Member Blogs > Books Tell You Why

  • Five Rare Science Books To Add to Your Collection

    Thu, 28 Feb 2019 08:00:00 Permalink
    Today is National Science Day! We’re excited, and perhaps you are wondering why. We are, after all, in the business of books—collecting, selling, and writing about them. Indeed, we share with you who wins the Nobel Prize in Literature, not who wins the Nobel Prize in Physics or Chemistry or even Medicine. But that’s not to say we don’t love science! As a matter of fact, we love it when books and science intersect, which happens quite often. Today, we’re focusing our attention on five of our favorite rare science books. If you, like us, have an affinity to books Read More
  • Of Mice and Men and Marine Biology: A John Steinbeck Round-Up

    Wed, 27 Feb 2019 08:00:00 Permalink
    If you’ve been reading our blog for any length of time, you know we’re big fans of John Steinbeck. Steinbeck, through his writing, made his way into American homes and schools over the course of the 20th century. That trend has continued to present day with many of his books counted as classics and placed on required reading lists from California to Maine. Steinbeck earned the Nobel Prize in Literature in 1962 "for his realistic and imaginative writings, combining as they do sympathetic humour and keen social perception." In many a blog post, we’ve noted some of our favorite facts Read More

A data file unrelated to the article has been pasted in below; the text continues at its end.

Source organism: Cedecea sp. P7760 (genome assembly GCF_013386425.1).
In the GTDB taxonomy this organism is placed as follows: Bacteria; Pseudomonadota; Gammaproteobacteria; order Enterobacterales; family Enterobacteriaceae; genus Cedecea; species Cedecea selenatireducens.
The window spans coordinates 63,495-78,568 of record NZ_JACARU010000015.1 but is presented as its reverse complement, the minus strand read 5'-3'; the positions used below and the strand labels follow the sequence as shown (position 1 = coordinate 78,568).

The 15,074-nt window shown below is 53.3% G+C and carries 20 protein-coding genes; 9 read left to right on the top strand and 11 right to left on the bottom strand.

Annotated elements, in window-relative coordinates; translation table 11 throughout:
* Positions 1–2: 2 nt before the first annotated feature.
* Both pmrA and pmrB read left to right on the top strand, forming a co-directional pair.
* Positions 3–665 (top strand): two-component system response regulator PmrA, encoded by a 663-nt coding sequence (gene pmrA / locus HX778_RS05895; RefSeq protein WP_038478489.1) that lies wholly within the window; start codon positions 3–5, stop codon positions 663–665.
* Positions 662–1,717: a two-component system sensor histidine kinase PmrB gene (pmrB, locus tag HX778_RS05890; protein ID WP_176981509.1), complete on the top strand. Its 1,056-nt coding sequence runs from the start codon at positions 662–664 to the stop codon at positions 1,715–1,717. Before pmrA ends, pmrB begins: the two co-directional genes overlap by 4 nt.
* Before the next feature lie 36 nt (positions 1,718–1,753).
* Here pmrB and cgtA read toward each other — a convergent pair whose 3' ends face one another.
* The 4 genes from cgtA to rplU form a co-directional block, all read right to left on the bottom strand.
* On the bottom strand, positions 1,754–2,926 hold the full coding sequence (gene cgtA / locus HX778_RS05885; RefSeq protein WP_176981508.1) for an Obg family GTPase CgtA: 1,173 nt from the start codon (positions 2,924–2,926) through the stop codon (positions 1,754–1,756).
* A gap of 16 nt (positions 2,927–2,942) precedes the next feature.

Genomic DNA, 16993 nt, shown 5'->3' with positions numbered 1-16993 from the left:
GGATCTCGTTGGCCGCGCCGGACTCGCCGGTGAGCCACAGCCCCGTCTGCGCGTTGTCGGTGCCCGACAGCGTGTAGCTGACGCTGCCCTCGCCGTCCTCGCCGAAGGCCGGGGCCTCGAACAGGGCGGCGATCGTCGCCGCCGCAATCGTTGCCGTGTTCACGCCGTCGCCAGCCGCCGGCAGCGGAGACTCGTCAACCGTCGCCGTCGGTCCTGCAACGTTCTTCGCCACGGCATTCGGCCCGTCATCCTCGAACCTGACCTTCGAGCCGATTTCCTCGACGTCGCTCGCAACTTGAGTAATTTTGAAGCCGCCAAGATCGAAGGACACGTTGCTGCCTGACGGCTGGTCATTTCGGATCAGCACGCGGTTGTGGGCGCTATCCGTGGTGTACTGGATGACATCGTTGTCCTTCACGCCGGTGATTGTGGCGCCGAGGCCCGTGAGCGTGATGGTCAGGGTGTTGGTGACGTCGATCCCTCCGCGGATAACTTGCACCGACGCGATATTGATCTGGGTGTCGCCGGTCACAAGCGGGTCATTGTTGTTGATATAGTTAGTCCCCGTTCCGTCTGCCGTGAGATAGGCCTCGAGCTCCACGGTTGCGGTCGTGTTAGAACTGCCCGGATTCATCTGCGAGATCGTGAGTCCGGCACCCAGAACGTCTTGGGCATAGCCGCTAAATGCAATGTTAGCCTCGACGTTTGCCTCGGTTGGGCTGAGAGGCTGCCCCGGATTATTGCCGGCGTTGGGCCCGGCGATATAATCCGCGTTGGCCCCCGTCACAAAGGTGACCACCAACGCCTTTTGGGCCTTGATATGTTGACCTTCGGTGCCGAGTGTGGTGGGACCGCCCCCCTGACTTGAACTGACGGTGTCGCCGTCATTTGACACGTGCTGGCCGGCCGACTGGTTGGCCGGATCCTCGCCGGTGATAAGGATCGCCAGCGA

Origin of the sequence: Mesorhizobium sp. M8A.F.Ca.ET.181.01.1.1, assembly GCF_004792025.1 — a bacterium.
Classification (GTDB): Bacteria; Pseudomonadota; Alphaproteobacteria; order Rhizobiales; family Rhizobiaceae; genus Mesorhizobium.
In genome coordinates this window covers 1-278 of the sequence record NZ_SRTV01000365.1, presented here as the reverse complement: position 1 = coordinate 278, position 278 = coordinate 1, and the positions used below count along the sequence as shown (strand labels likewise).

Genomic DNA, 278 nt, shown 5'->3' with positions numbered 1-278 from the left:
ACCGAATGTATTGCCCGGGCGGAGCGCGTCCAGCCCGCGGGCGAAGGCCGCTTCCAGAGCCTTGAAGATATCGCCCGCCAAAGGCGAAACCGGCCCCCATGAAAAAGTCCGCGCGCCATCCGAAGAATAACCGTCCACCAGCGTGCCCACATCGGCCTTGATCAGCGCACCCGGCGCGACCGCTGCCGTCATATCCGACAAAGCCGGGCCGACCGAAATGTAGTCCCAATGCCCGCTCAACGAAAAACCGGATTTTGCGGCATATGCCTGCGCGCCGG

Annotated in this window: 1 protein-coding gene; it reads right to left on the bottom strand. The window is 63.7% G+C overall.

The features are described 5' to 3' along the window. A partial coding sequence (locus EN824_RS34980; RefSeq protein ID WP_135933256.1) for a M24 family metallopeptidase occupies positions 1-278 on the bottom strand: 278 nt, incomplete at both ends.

• Victor Hugo: An Influential Life of Political Passion

    Tue, 26 Feb 2019 08:00:00 Permalink
    All is a ruin where rage knew no bounds: Chio is levelled, and loathed by the hounds, For shivered yest'reen was her lance; Sulphurous vapors envenom the place Where her true beauties of Beauty's true race Were lately linked close in the dance. ~The Greek Boy, 1828 When it comes to French literature, one name is frequently the first to come to mind: Victor Hugo. While he is known internationally for his famous novels, Les Misérables and Notre Dame de Paris (better known to many by its English translation and Disney-popularized title, The Hunchback of Notre Dame), he is widely known in his home country Read More
  • Bob Schieffer's Newsworthy Life

    Mon, 25 Feb 2019 08:00:00 Permalink
    In 2019, media—from social to news—plays an important role in the lives of consumers. People are constantly aware of newsworthy, and not so newsworthy, developments from around the world nearly as soon as they occur. With this ease of access, the time when newspapers and television were the main means of delivery for news can be easily forgotten. The men and women who spent their careers informing others and becoming household names may be all but forgotten by the new generation. Bob Schieffer dedicated his life to news. His work as a reporter and news anchor reached millions of viewers and Read More
  • Top Ten Movies Inspired By Great Books

    Fri, 22 Feb 2019 08:00:00 Permalink
    The 91st Academy Awards are set to take place on February 24, 2019. Of course, this got us thinking about book-to-movie adaptations. Here's a look at some of our favorites, in no particular order. What would you add to the list? Read More
  • The Women of Group f/64

    Wed, 20 Feb 2019 08:00:00 Permalink